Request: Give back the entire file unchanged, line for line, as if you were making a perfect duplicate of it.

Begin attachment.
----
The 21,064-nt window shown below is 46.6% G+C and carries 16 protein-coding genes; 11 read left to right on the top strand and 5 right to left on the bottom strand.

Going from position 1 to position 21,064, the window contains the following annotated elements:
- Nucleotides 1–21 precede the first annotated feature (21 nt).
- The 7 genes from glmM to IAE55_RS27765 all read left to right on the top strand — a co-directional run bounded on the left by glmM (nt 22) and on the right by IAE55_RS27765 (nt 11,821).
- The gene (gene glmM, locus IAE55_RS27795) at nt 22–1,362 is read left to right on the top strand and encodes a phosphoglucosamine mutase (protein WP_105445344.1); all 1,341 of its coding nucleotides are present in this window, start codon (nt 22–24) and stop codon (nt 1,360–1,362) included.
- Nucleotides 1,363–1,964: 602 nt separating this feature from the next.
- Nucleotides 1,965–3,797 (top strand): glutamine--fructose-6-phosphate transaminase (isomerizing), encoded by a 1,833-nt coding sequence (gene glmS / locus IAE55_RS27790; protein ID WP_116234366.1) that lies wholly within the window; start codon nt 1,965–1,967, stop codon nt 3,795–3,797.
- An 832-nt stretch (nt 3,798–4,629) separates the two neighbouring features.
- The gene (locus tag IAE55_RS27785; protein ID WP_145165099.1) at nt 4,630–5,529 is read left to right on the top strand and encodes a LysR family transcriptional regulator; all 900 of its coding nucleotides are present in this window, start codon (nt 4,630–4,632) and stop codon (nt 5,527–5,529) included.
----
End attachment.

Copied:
The 21,064-nt window shown below is 46.6% G+C and carries 16 protein-coding genes; 11 read left to right on the top strand and 5 right to left on the bottom strand.

Going from position 1 to position 21,064, the window contains the following annotated elements:
- Nucleotides 1–21 precede the first annotated feature (21 nt).
- The 7 genes from glmM to IAE55_RS27765 all read left to right on the top strand — a co-directional run bounded on the left by glmM (nt 22) and on the right by IAE55_RS27765 (nt 11,821).
- The gene (gene glmM, locus IAE55_RS27795) at nt 22–1,362 is read left to right on the top strand and encodes a phosphoglucosamine mutase (protein WP_105445344.1); all 1,341 of its coding nucleotides are present in this window, start codon (nt 22–24) and stop codon (nt 1,360–1,362) included.
- Nucleotides 1,363–1,964: 602 nt separating this feature from the next.
- Nucleotides 1,965–3,797 (top strand): glutamine--fructose-6-phosphate transaminase (isomerizing), encoded by a 1,833-nt coding sequence (gene glmS / locus IAE55_RS27790; protein ID WP_116234366.1) that lies wholly within the window; start codon nt 1,965–1,967, stop codon nt 3,795–3,797.
- An 832-nt stretch (nt 3,798–4,629) separates the two neighbouring features.
- The gene (locus tag IAE55_RS27785; protein ID WP_145165099.1) at nt 4,630–5,529 is read left to right on the top strand and encodes a LysR family transcriptional regulator; all 900 of its coding nucleotides are present in this window, start codon (nt 4,630–4,632) and stop codon (nt 5,527–5,529) included.